in = fd[0];
    }
    if (dup2(in, 0) < 0) {
        err_syserr("dup2() failed on stdin for %s: ", pipel[i].data[0]);
    }
    /*fprintf(stderr, "%d: executing %s\n", (int) getpid(), cmd[i].argv[0]);*/
    fprintf(stderr, "\n");

    execvp(pipel[i].data[0], pipel[i].data);
    err_syserr("failed to execute %s: ", pipel[i].data[0]);
}


/* Helper function that spawns processes */
int spawn_proc2(int in, int out, struct pipeline *cmd) {
    pid_t pid;
    fflush(NULL);
    pid = fork();
    if (pid == 0) {
        if (in != 0) {
            if (dup2(in, 0) < 0)
                err_syserr("dup2() failed on stdin for %s: ", cmd->data[0]);
            close(in);
        }
        if (out != 1) {
            if (dup2(out, 1) < 0)
                err_syserr("dup2() failed on stdout for %s: ", cmd->data[0]);
            close(out);
        }
        /*fprintf(stderr, "%d: executing %s\n", (int) getpid(), cmd->argv[0]);*/
        fprintf(stderr, "[%d]\n", (int) getpid());
        execvp(cmd->data[0], cmd->data);
        err_syserr("failed to execute %s: ", cmd->data[0]);
    }
    else if (pid < 0) {
        err_syserr("fork failed: ");
    } else {
        /* printf("** we are the parent ***"); */
    }
    return pid;
}

The code works:

$ ls -al|cat|grep -E CMake
ls -al|cat|grep -E CMake
-rw-rw-r-- 1 dac dac  12180 maj 11 12:40 CMakeCache.txt
drwxrwxr-x 6 dac dac   4096 maj 12 12:03 CMakeFiles
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Just looking at list_split:

  1. There's no specification for this function. Without a specification, it's hard to review it: how am I to know if the code is correct unless I know what it's supposed to do?

  2. There's no specifications for the str_list type. What is str_list.size the size of? What does str_list.pipes count? What is str_list.name? (It doesn't seem to be used anywhere.)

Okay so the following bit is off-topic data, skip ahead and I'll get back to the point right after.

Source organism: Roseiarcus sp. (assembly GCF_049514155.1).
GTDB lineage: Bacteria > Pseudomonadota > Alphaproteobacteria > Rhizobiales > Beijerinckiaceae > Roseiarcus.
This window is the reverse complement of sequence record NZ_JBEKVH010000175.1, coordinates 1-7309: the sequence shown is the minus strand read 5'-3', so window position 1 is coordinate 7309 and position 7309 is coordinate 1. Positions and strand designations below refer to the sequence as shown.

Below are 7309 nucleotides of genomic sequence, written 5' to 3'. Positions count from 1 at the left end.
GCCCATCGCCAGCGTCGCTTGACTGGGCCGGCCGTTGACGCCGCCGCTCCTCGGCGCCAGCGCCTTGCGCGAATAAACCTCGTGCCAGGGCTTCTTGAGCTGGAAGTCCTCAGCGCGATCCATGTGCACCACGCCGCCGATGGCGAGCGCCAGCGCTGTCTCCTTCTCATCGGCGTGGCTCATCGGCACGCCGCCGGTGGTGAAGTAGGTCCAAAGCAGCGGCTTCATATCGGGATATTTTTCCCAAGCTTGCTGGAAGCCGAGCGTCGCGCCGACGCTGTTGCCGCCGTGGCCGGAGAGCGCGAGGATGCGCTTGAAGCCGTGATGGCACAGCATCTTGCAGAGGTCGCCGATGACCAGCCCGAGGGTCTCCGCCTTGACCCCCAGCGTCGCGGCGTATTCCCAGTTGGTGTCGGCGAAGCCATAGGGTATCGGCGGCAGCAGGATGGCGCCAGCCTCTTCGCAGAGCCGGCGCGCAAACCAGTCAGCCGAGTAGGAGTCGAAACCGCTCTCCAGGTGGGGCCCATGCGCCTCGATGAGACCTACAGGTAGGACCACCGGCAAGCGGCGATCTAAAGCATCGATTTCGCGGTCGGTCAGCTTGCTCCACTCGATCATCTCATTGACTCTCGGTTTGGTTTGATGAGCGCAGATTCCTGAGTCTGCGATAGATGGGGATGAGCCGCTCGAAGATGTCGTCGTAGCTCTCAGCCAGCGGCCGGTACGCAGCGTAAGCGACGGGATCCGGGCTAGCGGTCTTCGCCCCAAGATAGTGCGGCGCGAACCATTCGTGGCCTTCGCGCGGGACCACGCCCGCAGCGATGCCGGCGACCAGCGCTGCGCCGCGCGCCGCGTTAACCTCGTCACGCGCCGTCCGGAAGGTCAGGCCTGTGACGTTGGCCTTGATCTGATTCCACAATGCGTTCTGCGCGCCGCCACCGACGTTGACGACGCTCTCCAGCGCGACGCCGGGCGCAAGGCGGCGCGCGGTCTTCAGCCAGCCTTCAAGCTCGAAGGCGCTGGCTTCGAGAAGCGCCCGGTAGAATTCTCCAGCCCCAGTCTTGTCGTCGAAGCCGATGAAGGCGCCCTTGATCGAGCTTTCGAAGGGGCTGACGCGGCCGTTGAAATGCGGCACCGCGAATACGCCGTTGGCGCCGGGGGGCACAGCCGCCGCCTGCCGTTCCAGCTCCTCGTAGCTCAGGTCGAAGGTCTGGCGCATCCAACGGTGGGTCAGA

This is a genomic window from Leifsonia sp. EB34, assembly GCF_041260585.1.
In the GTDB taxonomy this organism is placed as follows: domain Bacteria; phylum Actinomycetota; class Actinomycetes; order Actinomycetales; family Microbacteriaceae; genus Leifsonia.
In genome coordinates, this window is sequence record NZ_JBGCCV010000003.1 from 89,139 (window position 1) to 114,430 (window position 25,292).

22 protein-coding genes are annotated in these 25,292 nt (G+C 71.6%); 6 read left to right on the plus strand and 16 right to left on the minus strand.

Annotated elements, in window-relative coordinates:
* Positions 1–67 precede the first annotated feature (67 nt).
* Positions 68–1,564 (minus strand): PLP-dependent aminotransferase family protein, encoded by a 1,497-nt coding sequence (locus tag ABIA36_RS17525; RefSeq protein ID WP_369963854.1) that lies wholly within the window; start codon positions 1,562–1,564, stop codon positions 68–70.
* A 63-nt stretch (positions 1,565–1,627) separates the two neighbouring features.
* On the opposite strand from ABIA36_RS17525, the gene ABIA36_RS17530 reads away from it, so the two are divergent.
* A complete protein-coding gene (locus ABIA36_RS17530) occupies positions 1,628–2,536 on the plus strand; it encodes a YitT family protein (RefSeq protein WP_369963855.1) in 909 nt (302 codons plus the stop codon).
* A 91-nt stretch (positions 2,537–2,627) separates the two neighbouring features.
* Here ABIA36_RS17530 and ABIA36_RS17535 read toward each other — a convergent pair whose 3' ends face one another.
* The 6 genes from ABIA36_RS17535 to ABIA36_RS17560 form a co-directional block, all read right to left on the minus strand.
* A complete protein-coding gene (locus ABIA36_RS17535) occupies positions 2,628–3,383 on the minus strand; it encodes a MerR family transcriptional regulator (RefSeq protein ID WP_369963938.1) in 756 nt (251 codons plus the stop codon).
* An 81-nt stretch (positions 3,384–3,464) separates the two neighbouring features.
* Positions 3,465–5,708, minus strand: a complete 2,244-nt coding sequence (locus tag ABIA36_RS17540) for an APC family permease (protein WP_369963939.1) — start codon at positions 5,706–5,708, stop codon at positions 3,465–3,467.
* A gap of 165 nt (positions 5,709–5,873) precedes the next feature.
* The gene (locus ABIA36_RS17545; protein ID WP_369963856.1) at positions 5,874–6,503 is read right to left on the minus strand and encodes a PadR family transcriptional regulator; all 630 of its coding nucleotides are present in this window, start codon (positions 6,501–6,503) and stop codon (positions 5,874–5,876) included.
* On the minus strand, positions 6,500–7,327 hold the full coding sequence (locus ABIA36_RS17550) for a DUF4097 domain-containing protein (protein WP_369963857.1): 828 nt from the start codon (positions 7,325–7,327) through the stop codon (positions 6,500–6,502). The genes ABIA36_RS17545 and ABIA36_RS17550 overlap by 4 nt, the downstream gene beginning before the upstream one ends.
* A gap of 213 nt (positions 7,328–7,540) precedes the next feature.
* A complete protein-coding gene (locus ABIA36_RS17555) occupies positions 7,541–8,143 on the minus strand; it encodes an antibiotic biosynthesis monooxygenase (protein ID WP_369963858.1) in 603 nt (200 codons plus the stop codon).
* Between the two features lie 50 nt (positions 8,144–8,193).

3. Error checking is far from complete: the code calls functions (malloc and strdup) that might fail, but in most cases does not check the results.

  4. There's no way for the caller to tell if str_list succeeded or failed. For example, if the allocation of result fails, it returns chunks, which might, for all we know, be a valid pointer. It would be better to arrange the code so that there is a return value indicating success or failure.

  5. Memory is allocated but never freed, which will cause the process size to grow without bound, eventually leading to some kind of failure.

  6. The splitting just proceeds character-by-character without regard to syntax. This means that a command cannot contain a vertical bar, and an argument cannot contain a space. But real shells have quoting, so that we can write pipelines like:

    echo "This argument has | and spaces" | grep -c "|"
    

    Obviously you're just getting started and want to keep things simple, but it would be a good idea to think ahead about how you are going to solve this problem.

  7. Similarly, your implementation assumes that a pipeline is a list of commands, each of which is a list of arguments. But real shells have more structure than this: they have compound commands:

    { echo 1; echo 2; echo 3; } | while read X; do printf "%02d" $X; done
    

    Again, it's worth thinking ahead about how you are going to implement compound commands.

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  • \$\begingroup\$ Yes, I'm just getting started and I'm trying to look ahead. I'm working on how to execute the while keyword, but it is difficult to do that with a grammar. I am learning the lemon grammar. I also created a repository for the code. Currently I use a manually coded parser but I am going to try and use a lemon-parser grammar if I can learn how to do it. \$\endgroup\$ – Niklas May 12 '16 at 23:17
  • \$\begingroup\$ This was my problem: What is str_list.size the size of? What does str_list.pipes count? I keep two variables, one is the size of the entire command-line and the other is the size / length of a single command within a pipeline that consists of several commands. I'm trying to refactor it so that they are better. \$\endgroup\$ – Niklas May 27 '16 at 22:58
  • \$\begingroup\$ The example echo "This argument has | and spaces" | grep -c "|" is very good and I have been thinking about it a lot, I have asked about it and there is a solution in this question programmers.stackexchange.com/questions/316767/… That is an algorithm that will determine if a char is between quotes. \$\endgroup\$ – Niklas May 27 '16 at 23:00